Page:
United States v. Hughes, No. 12-60005
(Aug. 8, 2013) (King, Higginbotham, Clement)
contested his convictions and sentence in this distribution conspiracy case.
The panel affirmed in part and reversed in part the judgment of the district
the morning of trial, Hughes decided to plead guilty. The Government informed
the court of an oral agreement for Hughes to plead guilty to the conspiracy
count and continue the other four counts until sentencing at which time the
Government would move to dismiss those counts. Without addressing this oral
agreement, the court took Hughes’ guilty plea to all five of the counts. Hughes
tried to withdraw his guilty pleas later, but the court denied that request. At
sentencing, the Government moved to dismiss all but the conspiracy count, but
the court denied that request and handed down sentences on all five counts of
raised three main arguments on his appeal: (1) his change-of-plea hearing was
procedurally deficient under Federal Rule of Criminal Procedure 11, (2) the district
court abused its discretion in denying his motion to withdraw his guilty pleas,
and (3) the district court abused its discretion in not dismissing the
telephone counts on the Government’s motion.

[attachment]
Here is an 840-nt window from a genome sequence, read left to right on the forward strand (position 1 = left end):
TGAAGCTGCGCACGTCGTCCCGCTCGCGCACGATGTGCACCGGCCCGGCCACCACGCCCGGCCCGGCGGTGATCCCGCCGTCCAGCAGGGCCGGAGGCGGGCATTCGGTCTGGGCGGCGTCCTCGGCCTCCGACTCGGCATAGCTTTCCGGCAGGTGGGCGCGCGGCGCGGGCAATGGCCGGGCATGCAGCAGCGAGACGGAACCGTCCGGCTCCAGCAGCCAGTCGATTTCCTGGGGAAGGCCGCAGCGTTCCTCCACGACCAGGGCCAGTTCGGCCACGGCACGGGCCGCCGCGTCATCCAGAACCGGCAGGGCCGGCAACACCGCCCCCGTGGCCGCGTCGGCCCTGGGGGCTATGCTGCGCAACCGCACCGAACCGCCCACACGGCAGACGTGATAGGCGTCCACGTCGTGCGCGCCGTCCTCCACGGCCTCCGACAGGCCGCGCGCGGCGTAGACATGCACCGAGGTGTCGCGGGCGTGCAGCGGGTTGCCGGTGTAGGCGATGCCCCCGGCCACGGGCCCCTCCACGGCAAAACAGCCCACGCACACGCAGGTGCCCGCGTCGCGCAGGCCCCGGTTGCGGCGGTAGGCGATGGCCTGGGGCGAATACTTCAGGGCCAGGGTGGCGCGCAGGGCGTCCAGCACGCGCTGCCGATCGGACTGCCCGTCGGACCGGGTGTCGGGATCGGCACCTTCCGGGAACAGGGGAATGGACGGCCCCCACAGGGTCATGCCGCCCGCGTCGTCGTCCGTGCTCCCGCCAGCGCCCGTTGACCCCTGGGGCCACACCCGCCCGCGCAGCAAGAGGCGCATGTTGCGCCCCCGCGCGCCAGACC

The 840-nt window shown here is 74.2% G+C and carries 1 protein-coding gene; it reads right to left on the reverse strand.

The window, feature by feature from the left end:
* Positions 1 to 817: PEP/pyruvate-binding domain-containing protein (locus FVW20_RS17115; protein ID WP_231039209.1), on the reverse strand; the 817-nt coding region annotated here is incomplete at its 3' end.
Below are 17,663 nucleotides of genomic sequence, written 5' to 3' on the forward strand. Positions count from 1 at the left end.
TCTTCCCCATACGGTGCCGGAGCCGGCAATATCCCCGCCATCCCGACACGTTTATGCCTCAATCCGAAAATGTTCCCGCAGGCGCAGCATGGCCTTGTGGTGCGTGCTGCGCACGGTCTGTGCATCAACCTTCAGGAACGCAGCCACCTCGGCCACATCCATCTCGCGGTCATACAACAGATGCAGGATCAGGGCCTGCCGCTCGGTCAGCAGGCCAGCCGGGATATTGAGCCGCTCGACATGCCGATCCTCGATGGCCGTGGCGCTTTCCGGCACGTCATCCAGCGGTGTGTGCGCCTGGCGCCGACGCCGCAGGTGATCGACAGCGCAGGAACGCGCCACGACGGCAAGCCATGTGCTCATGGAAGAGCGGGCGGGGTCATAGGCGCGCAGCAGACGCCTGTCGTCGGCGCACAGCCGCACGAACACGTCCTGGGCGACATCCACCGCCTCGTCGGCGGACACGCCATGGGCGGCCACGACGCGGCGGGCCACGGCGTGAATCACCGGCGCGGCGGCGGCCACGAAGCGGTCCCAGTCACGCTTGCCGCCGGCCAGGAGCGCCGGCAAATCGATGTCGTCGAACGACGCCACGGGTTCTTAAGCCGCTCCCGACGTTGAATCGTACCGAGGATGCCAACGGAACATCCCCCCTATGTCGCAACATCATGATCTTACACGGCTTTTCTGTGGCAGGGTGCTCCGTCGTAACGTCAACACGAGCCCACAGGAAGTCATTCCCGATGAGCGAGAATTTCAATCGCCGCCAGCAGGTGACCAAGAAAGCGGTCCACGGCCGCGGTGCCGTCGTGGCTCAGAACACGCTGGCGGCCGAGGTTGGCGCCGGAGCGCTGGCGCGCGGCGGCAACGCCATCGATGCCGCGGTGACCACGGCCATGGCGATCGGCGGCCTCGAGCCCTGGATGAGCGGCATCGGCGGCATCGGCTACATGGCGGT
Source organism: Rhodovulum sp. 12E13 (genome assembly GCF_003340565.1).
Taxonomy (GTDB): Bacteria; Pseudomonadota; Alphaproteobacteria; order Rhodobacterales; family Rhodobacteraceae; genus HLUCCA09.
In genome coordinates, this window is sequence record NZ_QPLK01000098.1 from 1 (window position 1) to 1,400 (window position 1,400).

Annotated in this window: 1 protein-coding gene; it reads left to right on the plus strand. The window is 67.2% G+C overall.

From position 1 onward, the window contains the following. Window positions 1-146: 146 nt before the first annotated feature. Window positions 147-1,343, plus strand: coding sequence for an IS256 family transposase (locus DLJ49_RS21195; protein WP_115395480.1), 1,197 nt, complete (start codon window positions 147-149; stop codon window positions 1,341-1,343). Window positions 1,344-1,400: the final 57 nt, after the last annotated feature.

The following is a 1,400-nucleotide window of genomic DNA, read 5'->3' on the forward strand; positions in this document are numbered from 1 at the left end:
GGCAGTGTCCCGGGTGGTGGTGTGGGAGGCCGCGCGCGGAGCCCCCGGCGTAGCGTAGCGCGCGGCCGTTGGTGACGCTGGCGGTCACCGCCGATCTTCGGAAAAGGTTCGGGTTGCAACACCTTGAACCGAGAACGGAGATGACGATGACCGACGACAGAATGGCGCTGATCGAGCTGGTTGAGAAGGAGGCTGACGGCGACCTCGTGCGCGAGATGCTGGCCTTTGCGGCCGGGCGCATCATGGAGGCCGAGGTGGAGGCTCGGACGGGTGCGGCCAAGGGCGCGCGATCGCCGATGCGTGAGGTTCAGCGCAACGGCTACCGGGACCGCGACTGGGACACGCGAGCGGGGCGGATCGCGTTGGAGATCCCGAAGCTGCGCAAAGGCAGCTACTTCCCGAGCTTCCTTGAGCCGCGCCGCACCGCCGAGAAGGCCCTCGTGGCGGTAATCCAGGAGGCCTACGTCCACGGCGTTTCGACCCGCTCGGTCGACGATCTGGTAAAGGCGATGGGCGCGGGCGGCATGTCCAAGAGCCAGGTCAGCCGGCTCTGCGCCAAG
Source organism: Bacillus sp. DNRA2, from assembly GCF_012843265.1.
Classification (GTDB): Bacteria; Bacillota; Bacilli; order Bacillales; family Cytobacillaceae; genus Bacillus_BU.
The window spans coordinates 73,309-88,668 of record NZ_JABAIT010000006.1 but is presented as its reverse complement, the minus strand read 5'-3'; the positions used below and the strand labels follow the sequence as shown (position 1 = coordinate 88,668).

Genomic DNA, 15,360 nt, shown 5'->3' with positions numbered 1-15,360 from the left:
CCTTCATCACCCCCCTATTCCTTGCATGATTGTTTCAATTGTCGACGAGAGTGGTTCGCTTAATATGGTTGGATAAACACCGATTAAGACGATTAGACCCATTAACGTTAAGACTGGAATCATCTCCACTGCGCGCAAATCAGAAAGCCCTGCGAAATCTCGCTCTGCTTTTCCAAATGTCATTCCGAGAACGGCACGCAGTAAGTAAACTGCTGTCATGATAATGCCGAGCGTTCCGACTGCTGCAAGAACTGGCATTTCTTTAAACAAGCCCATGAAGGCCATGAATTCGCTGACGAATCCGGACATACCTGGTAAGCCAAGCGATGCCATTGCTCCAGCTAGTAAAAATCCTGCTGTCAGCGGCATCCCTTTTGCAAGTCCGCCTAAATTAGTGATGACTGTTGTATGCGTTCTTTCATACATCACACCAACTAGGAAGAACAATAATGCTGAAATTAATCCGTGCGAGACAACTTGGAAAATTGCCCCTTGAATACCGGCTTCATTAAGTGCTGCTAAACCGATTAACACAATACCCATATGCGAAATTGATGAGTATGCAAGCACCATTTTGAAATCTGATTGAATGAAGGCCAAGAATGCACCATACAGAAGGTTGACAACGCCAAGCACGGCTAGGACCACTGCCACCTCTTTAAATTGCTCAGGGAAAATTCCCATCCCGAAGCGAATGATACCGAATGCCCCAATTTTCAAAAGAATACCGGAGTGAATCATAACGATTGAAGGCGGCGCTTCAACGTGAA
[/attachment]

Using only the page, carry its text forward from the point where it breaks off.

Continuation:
regards to Hughes’ first argument, the panel found it to be unavailing since
Hughes failed to show a reasonable probability that he would not have pleaded
guilty. In regards to Hughes’ second concern, the panel held that the district
court did not abuse its discretion when it denied Hughes’ motion to withdraw
his guilty pleas. According to the Carr
test, the district court’s decision was justified. Finally, the panel found
that the district court failed to supply reasoning for sentencing Hughes to the
substantive counts, so the refusal to dismiss Counts 2-5 was an abuse of
discretion. The panel affirmed the judgment of the court with respect to
Hughes’ conspiracy count, but reversed the denial of the motion to dismiss
Counts 2-5. The panel then dismissed Counts 2-5.
Higginbotham concurred with the judgment handed down by the district court
because neither Hughes nor the government clarified whether the plea deal was
still in effect as of sentencing.
King dissented. She argued that Hughes should have been given notification as
to whether the plea agreement concerning Counts 2-5 was accepted or declined.
Furthermore, since Hughes was denied his right to withdraw his guilty plea, she
would have vacated the convictions and sentence and remanded the matter to the
district court to clarify its stance on accepting or rejecting the plea
Thanks to FPD Intern Matthew Gonzalez for this blog
Labels: Guilty Pleas, Plea Agreements, Rule 11